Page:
Andrew Miller’s Ingenious Pain: Re-Imagining the Mind/Body Dichotomy and Its Enlightenment Contexts
Ludmilla Kostova (University of Veliko Turnovo, Bulgaria) [BIO]
The need to explore the Age of Enlightenment and its (dis)contents has engendered a specific trend in Anglophone literatures, which comprises a wide range of generically and ideologically different texts. Instances include Erica Jong’s Fanny: Being the True History of the Adventures of Fanny Hackabout-Jones (1980), Coetzee’s ironic “robinsonade” Foe (1986) and Malcolm Bradbury’s last published novel To the Hermitage (2000). The texts in question perpetuate and/or problematise received myths of the Enlightenment as the self-proclaimed fount of modern European thought. This paper will examine some of the trend’s distinctive features as illustrated by Andrew Miller’s prize-winning novel Ingenious Pain (1997). Attention will specifically focus on the book’s engagement with eighteenth-century representations of the mind/body dualism. Insofar as Ingenious Pain exemplifies a crossover of history and literature/film typical of the 1990s, which has distinct commercial implications (see G. S. Rousseau, "Ingenious Pain: Fiction, History, Biography, and the Miraculous Eighteenth Century", Eighteenth-Century Life 25/ Spring 2001), the paper will likewise consider the problem of "selling" the Enlightenment to latter-day readers/spectators. Issues to be considered include:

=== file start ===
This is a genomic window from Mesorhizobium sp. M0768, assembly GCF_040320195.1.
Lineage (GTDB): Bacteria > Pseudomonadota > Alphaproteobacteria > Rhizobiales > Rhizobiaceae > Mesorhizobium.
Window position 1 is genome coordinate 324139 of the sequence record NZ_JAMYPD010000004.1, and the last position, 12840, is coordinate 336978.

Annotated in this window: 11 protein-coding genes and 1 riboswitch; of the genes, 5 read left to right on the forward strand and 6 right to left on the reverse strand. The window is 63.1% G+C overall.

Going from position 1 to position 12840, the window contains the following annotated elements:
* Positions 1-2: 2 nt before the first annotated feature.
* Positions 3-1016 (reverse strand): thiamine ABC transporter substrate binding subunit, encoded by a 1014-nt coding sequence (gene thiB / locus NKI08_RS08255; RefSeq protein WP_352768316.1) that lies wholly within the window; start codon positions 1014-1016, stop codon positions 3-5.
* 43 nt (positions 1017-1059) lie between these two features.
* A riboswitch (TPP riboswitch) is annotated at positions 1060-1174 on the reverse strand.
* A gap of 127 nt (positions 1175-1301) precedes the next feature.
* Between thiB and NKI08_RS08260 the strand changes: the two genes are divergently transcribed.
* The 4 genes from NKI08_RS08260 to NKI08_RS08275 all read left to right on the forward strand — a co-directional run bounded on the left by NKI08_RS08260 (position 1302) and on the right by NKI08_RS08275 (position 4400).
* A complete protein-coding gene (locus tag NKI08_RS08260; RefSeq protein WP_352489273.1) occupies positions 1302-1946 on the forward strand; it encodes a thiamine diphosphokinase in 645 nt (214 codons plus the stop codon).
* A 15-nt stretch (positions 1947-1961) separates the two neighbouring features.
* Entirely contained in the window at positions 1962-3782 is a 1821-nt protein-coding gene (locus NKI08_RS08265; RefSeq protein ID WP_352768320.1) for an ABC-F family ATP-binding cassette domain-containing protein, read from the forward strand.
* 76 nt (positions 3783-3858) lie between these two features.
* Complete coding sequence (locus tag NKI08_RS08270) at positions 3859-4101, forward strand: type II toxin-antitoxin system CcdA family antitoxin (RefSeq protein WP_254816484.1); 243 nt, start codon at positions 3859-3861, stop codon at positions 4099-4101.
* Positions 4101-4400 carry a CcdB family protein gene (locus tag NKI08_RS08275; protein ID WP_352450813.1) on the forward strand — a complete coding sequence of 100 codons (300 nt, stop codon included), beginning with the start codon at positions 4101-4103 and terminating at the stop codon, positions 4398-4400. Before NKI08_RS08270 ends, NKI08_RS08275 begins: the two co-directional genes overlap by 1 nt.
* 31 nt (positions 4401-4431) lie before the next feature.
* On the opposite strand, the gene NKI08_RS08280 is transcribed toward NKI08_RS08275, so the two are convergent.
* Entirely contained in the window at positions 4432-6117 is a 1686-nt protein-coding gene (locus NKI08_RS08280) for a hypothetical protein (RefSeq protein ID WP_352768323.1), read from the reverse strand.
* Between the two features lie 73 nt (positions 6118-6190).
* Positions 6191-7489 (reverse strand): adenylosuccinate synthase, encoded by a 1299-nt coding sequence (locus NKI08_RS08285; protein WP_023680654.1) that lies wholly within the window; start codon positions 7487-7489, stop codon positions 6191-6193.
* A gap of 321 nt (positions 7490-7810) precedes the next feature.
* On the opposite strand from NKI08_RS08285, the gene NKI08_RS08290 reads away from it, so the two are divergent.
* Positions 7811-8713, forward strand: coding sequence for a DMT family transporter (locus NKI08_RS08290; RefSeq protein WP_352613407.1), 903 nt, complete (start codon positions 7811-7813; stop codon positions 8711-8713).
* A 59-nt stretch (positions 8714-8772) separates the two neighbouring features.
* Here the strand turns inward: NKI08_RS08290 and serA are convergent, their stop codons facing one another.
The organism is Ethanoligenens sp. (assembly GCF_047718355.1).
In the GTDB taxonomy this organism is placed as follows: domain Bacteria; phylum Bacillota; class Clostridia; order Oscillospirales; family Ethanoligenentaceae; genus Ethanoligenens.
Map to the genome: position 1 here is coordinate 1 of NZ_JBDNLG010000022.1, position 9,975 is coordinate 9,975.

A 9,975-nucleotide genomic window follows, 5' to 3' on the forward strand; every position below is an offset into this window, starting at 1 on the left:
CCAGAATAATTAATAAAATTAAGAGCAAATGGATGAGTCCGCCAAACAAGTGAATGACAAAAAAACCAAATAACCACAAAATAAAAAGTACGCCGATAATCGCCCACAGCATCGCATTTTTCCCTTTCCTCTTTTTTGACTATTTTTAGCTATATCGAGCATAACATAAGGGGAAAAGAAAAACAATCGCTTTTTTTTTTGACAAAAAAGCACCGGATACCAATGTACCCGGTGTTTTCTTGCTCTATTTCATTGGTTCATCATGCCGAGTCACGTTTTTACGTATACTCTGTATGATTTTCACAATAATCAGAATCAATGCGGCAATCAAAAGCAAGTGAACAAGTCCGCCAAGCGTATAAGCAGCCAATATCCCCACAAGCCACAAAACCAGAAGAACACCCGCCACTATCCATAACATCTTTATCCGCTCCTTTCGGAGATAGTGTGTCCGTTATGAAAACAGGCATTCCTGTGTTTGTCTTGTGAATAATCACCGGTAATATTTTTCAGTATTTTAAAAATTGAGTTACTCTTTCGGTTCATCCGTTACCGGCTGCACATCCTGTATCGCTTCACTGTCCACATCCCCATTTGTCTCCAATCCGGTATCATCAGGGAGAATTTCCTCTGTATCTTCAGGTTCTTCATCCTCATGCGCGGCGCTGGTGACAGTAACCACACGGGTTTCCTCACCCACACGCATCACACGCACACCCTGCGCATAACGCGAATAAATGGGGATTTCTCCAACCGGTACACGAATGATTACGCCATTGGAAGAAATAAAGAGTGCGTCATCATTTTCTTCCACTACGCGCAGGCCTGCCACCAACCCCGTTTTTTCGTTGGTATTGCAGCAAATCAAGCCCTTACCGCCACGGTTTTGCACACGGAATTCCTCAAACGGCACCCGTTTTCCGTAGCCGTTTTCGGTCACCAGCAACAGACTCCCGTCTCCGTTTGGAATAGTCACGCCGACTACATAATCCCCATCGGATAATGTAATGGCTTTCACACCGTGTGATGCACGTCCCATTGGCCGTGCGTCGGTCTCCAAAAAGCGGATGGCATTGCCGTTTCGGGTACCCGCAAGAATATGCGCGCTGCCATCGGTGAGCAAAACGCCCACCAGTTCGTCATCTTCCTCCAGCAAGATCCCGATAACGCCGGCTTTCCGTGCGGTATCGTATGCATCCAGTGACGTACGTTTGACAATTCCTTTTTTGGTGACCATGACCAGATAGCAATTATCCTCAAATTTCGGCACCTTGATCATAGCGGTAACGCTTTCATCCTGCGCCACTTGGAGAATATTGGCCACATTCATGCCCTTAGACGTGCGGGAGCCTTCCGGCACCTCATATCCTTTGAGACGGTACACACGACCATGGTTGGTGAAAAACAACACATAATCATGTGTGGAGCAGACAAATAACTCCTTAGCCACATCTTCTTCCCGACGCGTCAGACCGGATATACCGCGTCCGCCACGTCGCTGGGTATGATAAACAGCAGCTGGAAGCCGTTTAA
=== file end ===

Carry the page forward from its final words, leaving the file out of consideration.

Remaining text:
- the neo-picaresque vision of history and its ethical parameters;
- postmodernist revisionism and consumerism;
- irony and/versus marketability.